Keyboards are to journalists what coal-picks are to miners – an essential tool of our daily work. We use our keyboards to email our contacts, unearth facts and create articles. We type therefore we are.

Parting a journalist from their physical keyboard is therefore ill-advised, to say the least – and yet Apple’s iPad tablet suggests it’s possible for people to get by with a touchscreen alone.

So can I really trade in my laptop and work just as productively on an iPad? Or will a virtual keyboard turn my working day into a world of pain?

There’s only one way to find out: I decided to put it to the test, swapping my main work PC for an iPad.

iPad vs laptop

My ye olde laptop vs Apple’s iPad: any resemblance is purely superficial…
(Photo credit: Natasha Lomas/silicon.com)

So how did it go?

Email

Getting Microsoft Exchange email on the iPad is straightforward provided you have all your login details to hand and know the server address and domain name.

The iPad’s email app is very easy to use, with a two-pane view in landscape mode and a stripped down feature set.

However, Apple’s email focus appears to be on simplifying the whole experience – with more attention paid to graphical flourishes, such as making emails resemble paper notes when marking multiple mails for deletion – rather than on offering sophisticated features for users who need to sort through a lot of mail.

The email app is missing lots of office-friendly functions such as the ability to flag important emails or sort mails by size, for example – essential for managing my limited inbox storage.

The email program also lacks the option to attach files to emails – a notable omission. Apparently, there are third-party apps that do exist to add additional attachment functionality, or you can opt for the more simple copy-and-paste option and stick text and images directly into the body of the email.

You’ll also find your work emails bear the suffix: ‘Sent from my iPad’ – something you may or may not want to declare by default.

Email on the iPad

The iPad’s stripped-down email experience
(Screenshot: Natasha Lomas/silicon.com)

And what of typing the emails themselves?

Composing emails using an iPad is less fiddly than on a touchscreen handset such as the iPhone, owing to its generously proportioned virtual keyboard (see below).

However, the layout of the virtual keyboard is a bugbear, with the various characters spread across three screens, the first of which is mostly reserved for Qwerty letters. To access less-popular characters, users will be continually cycling through to the second or third screen – apostrophes, for instance, are on screen two. A minor annoyance perhaps but one that certainly slows me down.

While scrolling using a flick of the finger is marginally faster than using a mouse or touchpad, the resulting productivity gain is alas minimal.

VPN

My next move is to get the iPad on the VPN so I can access our content management system (CMS).

I start with a pre-emptive IM to tech support which points me in the direction of the in-house wiki and a ‘how to guide’ for VPN access via iPhones. Our resident IT support guru is reasonably confident this will do the trick.

VPN configuration on iPad

Configuring the VPN on the iPad
(Screenshot: Natasha Lomas/silicon.com)

He’s right: after delving into the iPad’s settings – and remembering to not just save the settings but also turn the VPN on – I’m good to go…

CMS

I was expecting our content management system to cause serious headaches for the iPad, being as it’s proprietary software awash with scrollable content boxes and fiddly drop-down menus.

The iPad however deals surprisingly well with the majority of these unlovely menu layouts.

The main content box – where the body text of articles appears – is less happy, however, with the text stretching way out to the right-hand side of the screen. As a result, I have to do a lot of swiping left and right as I type, in order to review and edit my story.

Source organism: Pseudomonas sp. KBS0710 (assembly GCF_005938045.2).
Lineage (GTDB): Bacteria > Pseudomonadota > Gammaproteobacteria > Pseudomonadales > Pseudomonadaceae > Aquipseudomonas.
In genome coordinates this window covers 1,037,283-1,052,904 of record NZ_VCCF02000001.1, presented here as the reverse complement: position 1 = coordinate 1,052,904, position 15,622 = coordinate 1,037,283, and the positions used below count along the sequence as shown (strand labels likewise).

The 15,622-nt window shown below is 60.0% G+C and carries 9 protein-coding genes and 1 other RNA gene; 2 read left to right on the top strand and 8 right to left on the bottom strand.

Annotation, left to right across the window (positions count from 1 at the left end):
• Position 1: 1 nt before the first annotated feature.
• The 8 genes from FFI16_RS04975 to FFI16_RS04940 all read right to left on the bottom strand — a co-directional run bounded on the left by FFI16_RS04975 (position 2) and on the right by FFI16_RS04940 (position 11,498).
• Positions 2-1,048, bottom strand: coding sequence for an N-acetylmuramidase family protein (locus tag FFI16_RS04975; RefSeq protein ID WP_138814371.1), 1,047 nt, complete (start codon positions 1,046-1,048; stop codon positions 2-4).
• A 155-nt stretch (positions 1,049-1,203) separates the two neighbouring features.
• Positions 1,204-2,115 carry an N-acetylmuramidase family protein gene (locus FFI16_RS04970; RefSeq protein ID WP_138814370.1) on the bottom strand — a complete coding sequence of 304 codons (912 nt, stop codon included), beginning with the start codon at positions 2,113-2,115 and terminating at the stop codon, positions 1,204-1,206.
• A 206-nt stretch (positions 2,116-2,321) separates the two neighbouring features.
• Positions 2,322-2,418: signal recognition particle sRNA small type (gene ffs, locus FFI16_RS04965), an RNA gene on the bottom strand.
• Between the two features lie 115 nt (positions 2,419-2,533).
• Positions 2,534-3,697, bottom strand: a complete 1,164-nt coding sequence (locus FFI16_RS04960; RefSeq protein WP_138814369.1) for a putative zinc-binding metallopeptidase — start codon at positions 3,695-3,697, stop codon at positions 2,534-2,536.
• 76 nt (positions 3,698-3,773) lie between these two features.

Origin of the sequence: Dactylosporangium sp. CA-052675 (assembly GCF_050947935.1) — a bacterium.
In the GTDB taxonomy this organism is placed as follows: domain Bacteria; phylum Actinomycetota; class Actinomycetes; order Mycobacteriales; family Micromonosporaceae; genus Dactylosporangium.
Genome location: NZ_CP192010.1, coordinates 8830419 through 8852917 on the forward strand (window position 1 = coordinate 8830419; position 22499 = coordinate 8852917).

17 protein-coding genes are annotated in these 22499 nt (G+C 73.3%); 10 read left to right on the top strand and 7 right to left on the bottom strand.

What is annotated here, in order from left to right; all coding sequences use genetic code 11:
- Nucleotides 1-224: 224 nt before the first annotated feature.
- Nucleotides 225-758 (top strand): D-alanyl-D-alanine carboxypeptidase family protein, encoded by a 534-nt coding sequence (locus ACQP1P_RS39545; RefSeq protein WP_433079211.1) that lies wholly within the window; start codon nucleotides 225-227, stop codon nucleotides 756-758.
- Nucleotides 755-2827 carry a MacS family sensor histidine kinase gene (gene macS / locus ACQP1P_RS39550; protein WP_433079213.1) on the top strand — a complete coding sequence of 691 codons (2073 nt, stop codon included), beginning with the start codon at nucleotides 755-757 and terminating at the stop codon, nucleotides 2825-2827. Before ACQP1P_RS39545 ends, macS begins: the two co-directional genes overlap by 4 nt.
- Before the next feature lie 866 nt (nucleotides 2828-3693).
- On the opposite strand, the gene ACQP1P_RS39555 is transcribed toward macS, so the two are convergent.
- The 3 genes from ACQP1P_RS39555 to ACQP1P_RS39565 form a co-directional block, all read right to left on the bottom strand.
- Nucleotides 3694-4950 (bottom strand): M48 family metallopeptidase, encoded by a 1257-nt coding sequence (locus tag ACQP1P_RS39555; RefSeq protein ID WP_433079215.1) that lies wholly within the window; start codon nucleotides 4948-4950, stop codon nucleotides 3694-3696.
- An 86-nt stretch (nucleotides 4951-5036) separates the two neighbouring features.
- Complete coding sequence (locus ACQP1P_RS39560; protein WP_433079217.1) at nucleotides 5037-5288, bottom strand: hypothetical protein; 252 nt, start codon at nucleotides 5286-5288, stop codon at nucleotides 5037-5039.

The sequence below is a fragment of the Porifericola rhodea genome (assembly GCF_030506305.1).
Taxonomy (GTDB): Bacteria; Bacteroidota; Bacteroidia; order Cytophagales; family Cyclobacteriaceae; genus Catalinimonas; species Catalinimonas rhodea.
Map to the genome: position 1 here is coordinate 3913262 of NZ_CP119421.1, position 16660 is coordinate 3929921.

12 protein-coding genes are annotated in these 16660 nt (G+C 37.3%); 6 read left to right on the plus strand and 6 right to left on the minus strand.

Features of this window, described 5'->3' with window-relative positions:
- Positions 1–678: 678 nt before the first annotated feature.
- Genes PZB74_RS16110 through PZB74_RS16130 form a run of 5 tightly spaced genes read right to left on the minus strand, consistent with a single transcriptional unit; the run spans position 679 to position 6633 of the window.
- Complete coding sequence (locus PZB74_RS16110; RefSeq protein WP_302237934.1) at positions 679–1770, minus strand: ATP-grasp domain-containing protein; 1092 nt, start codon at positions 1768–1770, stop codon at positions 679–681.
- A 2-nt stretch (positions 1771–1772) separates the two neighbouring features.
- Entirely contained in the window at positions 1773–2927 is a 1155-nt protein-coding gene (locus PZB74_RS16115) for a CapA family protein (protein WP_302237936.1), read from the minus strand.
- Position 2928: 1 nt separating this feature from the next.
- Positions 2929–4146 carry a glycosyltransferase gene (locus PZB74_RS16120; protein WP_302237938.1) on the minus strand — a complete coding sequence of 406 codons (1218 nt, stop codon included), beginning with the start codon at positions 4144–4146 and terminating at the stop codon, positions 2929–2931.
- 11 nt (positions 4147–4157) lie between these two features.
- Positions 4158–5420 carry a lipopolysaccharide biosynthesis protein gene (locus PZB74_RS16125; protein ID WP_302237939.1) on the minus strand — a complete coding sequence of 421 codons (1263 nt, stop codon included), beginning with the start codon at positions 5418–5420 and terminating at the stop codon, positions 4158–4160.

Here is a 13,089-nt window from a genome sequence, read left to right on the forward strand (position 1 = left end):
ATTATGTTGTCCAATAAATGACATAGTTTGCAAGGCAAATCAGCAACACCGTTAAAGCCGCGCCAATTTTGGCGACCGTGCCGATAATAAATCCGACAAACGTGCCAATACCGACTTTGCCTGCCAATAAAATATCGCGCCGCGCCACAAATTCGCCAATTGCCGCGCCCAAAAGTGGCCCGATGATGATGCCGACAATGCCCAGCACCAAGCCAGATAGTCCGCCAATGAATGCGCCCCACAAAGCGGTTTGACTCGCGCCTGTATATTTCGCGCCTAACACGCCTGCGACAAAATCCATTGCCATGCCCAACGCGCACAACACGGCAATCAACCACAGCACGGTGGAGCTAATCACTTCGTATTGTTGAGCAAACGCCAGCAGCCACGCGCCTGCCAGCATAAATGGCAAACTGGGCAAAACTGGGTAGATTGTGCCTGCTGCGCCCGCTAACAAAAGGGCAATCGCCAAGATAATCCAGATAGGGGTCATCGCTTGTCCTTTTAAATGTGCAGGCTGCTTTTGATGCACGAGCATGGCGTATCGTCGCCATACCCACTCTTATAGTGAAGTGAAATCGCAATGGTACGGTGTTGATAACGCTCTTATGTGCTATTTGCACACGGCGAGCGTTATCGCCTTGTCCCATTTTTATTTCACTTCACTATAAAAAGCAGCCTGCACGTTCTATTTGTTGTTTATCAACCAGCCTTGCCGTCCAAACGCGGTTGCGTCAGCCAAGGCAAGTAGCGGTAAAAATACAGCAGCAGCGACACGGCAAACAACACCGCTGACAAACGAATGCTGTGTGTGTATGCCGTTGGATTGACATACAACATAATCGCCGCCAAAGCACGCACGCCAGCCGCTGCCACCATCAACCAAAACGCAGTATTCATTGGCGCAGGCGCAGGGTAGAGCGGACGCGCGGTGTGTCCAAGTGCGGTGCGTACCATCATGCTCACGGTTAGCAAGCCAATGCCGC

Scrolling to the bottom of some of the boxed menus can also be fiddly – at one point I have to guess that I need to use two fingers on the screen at the same time: one to select the particular menu box on the page, the other to swipe up and down within it to scroll through its contents.

Oxymoronically enough, it’s fiddly yet intuitive since my hazarded guess meets with success.

Typing directly into CMS causes a few more gremlins: despite the iPad’s ample 9.7-inch display, if you’re using it in landscape mode the virtual keyboard hogs half the screen’s real-estate, meaning typing and editing can still feel rather claustrophobic – especially as the keyboard obscures the cursor if you click on any text in the bottom half of the screen.

Entering HTML into stories also presents a problem as it requires triangular brackets.

Each time I need to type < or > on the iPad, I have to cycle to the third virtual keyboard – an irritating break in the typing flow. There may be an app out there that lets users customise the layout of the virtual keyboards but that’s something I’d have to spend time hunting for.

Another irritation is autocorrect – a ‘feature’ of Safari that can cause spelling-based mayhem when typing in CMS – is an acquired taste and there’s no obvious setting to turn it off.

But for me the main annoyance at this point is the lack of a mouse or other precision navigation aid. Why do you need a mouse when you have a whole capacitive touchscreen at your fingertips, you may ask?

The problem is that the iPad’s touchscreen is great for some things, such as zooming in and out by pinching the screen, but finger gestures are not as precise a tool as a mouse pointer is. When attempting to clean up after erroneous autocorrect – ‘urea’ rather than ‘URL’ was one amusing example – the touchscreen experience can get very frustrating indeed.

To accurately position the cursor where I want it in a paragraph I have to zoom in first and then tap – a clumsy way to work compared to the precision of a mouse click. The addition of an optical nav-pad or roller ball – like the one found on the Android-based G1 smartphone – would resolve this usability issue, but Apple’s philosophy of having just one physical button on the front of the device means additional navigation aids are unlikely to appear on future iPad iterations.

Comfort and ergonomics

There are other aspects to the experience of working on the iPad that makes it less immersive than Apple’s “magical” marketing hype would have us believe.

Lying the iPad down on a flat surface means its highly polished screen acts as a mirror, reflecting light and making it difficult for me to see the virtual keys.

Typing on the iPad

Typing on an iPad using Apple’s case as a stand
(Photo credit: Natasha Lomas/silicon.com)

Of course, there are various cases and stands for the iPad to help avoid this problem: Apple’s official case can position the screen at a 45 degree angle for inputting text or 85 degrees for video viewing, for example.